These maps are based on UNICEF opinion polls, on consultations with children throughout the world, on various data sources and on the statement ‘A World Fit for Us’, delivered at the UN Special Session on Children in May 2002. Data sources for illustrations are given on each map. As many countries and territories as space allows have been included. Some countries and island nations are surrounded by a box if an indicator may not otherwise be seen easily.
Map 1. What the children think
UNICEF opinion polls collected representative samples of opinions from boys and girls that illustrate the views of 103 million 9- to 18-year-olds in Latin America and the Caribbean; 93 million 9- to 17-year-olds in Western Europe, CEE/CIS and the Baltic States; and 300 million 9- to 17-year-olds in East Asia and the Pacific. Due to different questions asked in the three regions, the results included here should not be used to compare countries in different regions. This is true for questions that seem the same but differ in the allowed responses. The views children expressed on the information available on HIV/AIDS in these regions are children’s perceptions of their knowledge, not based on any test of their knowledge. The young women in selected countries in sub-Saharan Africa who feel they have sufficient knowledge to protect themselves from HIV/AIDS both correctly identified ways of preventing the sexual transmission of HIV and rejected major misconceptions about HIV transmission or prevention. This indicator is a composite of two prevention methods (condom use and one faithful partner) and these misconceptions. The key issues for young Arabs were sampled from two groups: 15- to 20-year-olds in Egypt, Jordan, Lebanon, Libyan Arab Jamahiriya, Saudi Arabia and the United Arab Emirates in 2001; and 13- to 17-year-old participants from 14 Arab countries at the Arab Children’s Conference, held in Amman, Jordan, in July 2001.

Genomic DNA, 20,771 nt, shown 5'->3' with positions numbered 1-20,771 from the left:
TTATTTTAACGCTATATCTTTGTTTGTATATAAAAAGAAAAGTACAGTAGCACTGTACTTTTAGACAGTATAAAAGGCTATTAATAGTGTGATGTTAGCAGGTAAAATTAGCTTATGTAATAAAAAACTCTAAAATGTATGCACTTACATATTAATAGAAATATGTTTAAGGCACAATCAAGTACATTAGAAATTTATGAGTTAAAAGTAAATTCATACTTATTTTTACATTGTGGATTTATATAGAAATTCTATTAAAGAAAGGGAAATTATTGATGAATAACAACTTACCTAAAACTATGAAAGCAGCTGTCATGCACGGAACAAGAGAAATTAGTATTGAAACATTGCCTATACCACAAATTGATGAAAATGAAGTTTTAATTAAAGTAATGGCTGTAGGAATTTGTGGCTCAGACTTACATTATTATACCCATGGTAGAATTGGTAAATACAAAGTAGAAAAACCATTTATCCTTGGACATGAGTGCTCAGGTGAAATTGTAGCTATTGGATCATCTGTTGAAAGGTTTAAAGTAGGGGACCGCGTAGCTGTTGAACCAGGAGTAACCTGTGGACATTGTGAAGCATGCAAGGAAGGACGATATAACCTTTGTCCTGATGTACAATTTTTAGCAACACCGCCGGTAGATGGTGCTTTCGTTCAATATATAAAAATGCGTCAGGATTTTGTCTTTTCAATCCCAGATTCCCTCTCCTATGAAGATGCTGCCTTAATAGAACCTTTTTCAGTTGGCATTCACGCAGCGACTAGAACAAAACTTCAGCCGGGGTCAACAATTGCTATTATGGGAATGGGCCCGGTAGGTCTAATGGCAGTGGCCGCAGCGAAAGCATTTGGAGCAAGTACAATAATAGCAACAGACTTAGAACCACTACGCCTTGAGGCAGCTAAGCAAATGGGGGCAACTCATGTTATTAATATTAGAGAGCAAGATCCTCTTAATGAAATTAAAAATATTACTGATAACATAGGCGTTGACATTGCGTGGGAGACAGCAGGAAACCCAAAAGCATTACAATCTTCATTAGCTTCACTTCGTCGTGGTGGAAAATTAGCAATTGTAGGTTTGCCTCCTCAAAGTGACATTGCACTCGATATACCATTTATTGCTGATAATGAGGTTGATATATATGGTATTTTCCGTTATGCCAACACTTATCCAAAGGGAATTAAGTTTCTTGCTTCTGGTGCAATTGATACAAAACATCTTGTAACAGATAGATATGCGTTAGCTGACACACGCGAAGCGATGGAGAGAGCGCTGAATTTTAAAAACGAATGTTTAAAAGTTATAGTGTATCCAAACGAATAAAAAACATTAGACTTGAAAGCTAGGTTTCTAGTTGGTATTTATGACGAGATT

Map 2. What the children want – health, education, healthy environment
No special note.
Map 3. What the children want – protection
Hunger and malnutrition are broad terms, each denoting complex issues — food insecurity, poverty, lack of delivery of services, inadequate care and unsafe water, to name a few. Both a cause and a consequence of income poverty, this indicator is shown here as a proxy for a poverty indicator. Using the SIPRI Yearbook 2002, a ‘major armed conflict’ is defined as a contested incompatibility that concerns government and/or territory over which the use of armed force between the military forces of two parties, of which at least one is the government of a State, has resulted in at least 1,000 battle-related deaths in any single year.